The City of Evanston’s Housing & Community Development Act Committee is seeking public input from the Evanston community regarding the redevelopment and potential uses of the city-owned site at 1817 Church St.

The City of Evanston’s Housing & Community Development Act Committee is seeking public input from the Evanston community regarding the redevelopment and potential uses of the city-owned site at 1817 Church St.

Public comments about the site will be heard at the committee’s April 26 meeting at 7:30 p.m. in Room 2404 of the Civic Center, 2100 Ridge Ave. There will be a walk-through of the building on Tuesday, March 29,  from 1 to 2 p.m.

The site is a rectangular lot of 5,600 square feet with 35 feet of frontage on Church Street and a depth of 160 feet. It is located on the north side of Church Street near its intersection with Dodge Avenue.

The building on the site was constructed in 1927 and contains approximately 4,100 square feet of space. It has been used for both commercial and residential purposes. The front portion is three stories and the rear is a single story. It is flanked by commercial structures with abutting walls, therefore has windows in the front and rear only.

Its French Second Empire architectural styling contributed to its designation as a local landmark in 1996. The City of Evanston purchased the property at 1817 Church Street in 1976. The building housed various social services agencies and served as an outpost for the Evanston Police Department.

In 2001, the property was sold to the West Evanston Citizens District Council for the purpose of establishing a Black American Heritage House and Technology Center that would contribute to the revitalization and redevelopment of the Church-Dodge neighborhood business district and serve primarily the residents of the surrounding neighborhoods.

Community Development Block Grant funds were provided by the City of Evanston for part of the rehab work. The facility was reclaimed by the City of Evanston in 2007 because the building was not open to the public according to the terms of sale, and the public benefit required based on the investment of federal funds was not accomplished.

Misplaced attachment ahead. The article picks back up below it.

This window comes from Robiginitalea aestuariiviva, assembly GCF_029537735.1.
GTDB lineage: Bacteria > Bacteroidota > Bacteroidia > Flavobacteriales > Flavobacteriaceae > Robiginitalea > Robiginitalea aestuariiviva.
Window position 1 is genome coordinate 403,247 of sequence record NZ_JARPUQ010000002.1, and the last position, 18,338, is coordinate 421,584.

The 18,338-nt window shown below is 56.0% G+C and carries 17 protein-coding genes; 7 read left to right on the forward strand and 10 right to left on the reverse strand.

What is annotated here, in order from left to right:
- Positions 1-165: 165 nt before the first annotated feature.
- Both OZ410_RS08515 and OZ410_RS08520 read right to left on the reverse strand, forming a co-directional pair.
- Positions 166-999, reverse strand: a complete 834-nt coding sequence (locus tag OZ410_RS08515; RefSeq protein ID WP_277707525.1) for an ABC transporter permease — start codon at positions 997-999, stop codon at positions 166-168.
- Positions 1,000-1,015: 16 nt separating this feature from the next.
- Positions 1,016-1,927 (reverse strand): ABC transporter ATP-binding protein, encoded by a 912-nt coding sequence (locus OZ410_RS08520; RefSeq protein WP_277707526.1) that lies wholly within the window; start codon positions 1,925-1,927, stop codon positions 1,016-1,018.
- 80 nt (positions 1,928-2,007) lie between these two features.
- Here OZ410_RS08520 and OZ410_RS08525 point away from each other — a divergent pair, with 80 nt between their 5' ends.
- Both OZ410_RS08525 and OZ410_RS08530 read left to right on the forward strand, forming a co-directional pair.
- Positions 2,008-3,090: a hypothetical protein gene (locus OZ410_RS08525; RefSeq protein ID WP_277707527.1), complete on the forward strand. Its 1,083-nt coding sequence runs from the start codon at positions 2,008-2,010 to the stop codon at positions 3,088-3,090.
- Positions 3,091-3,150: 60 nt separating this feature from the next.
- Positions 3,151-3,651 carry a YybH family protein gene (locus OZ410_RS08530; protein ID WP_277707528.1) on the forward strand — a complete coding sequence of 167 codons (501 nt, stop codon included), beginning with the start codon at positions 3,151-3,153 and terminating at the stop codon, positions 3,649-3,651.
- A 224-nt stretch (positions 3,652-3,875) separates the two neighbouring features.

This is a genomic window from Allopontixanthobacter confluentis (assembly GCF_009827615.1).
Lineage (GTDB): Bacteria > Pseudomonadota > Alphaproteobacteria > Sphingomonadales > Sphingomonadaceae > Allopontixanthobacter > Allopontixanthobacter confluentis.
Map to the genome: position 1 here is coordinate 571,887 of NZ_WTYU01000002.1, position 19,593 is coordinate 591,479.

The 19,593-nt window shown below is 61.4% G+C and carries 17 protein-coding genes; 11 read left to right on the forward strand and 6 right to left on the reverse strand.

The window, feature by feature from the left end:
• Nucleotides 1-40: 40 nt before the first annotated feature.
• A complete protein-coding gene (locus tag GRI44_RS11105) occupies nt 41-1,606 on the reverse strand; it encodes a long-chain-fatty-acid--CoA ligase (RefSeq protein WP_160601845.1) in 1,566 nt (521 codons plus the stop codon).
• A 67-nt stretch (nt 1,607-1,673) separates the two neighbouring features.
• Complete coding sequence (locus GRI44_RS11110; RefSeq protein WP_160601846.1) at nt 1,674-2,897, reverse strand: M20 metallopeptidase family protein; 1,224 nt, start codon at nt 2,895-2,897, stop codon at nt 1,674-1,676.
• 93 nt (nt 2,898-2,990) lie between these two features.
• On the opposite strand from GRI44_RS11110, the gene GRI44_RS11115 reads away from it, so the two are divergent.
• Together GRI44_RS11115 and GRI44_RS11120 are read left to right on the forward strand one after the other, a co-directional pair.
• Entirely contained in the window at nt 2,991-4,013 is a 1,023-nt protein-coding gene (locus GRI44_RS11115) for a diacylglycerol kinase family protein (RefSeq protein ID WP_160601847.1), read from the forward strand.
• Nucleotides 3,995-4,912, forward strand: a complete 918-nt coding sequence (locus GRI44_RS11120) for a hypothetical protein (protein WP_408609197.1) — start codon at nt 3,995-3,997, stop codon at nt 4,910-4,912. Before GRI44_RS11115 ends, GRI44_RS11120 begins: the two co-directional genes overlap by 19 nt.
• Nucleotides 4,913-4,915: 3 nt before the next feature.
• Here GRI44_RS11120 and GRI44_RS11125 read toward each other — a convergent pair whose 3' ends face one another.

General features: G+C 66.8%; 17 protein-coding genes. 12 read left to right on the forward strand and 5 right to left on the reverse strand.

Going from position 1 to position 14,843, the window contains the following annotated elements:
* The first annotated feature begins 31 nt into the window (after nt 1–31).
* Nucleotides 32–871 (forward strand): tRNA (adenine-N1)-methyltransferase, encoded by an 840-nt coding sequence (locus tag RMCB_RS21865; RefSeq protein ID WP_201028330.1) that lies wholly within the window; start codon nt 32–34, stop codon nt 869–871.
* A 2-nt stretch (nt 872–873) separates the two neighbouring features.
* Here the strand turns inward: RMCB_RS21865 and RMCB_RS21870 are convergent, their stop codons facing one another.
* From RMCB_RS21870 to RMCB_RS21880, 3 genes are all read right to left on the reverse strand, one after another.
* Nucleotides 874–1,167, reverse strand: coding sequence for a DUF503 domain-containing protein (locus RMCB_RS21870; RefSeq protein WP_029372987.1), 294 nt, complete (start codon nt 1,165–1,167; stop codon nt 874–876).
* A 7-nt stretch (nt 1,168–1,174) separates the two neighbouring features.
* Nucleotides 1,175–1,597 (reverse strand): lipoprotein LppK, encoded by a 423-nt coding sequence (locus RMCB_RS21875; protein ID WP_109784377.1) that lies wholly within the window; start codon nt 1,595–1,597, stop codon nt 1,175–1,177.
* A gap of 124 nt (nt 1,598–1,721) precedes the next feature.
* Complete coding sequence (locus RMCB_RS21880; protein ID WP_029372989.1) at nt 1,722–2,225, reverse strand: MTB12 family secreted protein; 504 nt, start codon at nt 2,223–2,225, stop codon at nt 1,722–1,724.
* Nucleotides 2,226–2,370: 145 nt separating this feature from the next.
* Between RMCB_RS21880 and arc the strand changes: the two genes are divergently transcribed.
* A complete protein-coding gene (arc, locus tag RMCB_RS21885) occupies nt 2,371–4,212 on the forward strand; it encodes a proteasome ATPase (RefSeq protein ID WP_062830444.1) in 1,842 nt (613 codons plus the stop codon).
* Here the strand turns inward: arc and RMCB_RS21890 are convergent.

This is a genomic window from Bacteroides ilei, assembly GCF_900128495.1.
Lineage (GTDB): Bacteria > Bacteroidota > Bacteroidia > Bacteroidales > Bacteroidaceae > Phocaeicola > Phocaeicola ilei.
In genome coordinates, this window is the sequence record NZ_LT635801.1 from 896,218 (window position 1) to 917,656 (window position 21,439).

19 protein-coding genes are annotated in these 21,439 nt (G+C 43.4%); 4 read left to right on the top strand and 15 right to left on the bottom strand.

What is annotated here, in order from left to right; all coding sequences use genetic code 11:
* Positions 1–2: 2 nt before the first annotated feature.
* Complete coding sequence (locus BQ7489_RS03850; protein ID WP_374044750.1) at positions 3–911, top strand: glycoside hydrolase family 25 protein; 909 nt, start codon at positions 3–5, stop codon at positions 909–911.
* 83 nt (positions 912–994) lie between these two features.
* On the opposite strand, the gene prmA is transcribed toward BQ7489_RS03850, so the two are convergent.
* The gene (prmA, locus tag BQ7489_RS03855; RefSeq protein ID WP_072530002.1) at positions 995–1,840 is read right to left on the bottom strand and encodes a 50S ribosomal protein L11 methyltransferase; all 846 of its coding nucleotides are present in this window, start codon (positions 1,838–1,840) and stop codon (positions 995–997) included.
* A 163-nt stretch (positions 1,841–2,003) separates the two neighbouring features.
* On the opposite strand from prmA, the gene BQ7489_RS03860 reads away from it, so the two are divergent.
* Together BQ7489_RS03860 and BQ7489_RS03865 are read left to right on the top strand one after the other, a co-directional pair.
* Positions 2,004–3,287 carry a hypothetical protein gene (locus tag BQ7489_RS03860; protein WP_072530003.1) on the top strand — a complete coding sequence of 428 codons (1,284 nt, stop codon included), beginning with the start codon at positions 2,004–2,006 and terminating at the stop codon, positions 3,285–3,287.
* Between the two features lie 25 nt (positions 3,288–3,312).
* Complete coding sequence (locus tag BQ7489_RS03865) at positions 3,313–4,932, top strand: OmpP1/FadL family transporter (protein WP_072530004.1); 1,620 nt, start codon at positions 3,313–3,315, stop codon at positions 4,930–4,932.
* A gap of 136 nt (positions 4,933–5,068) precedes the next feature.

The committee is sharing with the community historical documents to provide background, as well as information on the current condition of the site.

Please contact Sarah Flax in the City of Evanston’s Community and Economic Development Department at sflax@cityofevanston.org or 847-448-8684 with any questions.

Related documents

1993 RFP

2010 RFP

2011 Building Condition Information

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City ponders future for derelict building

Museum project on the ropes

Photo gallery: What to do with 1817 Church St.

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3 Comments

  1. Sell the 1817 Church building to the highest bidder

    Sell the property!

    About $170,000 in grant money has already been lost in the so-called museum project, and the city reclaimed the building it gave to the group after discovering it was in disrepair. The money is long gone, and it looks like the city did a poor job monitoring the project, which is why it should not get into the real estate business.

    Please do not GIVE it away.  Just cut the losses and sell.

    I wonder if the city plans to allow citizens to decide what to do with two recently purchased vacant two-flat buildings around the corner from 1817 Church, in the 1700 block of Darrow Ave? These buildings have been on and off the market for years and the best I can tell the city has not disclosed a specific reason of purchase or proposed use of these two buildings. The city probably paid six figures for these buildings at a time the city budget is in fiscal crisis mode.

    Another use of the 1817 Church building could be the Evanston Republican party headquarters 🙂

  2. Fast Food Court

    Make 1817 Church a fast-food court. People (and ETHS students) in that area of Evanston will help make it successful, and some of them can also get jobs serving and cooking for customers.

  3. Sell it!

    Sell it and use the proceeds to pay for the short-fall in the yard waste program.  Why are taxpayers paying for our city to purchase and manage real-estate anyway?  S E L L   I T !

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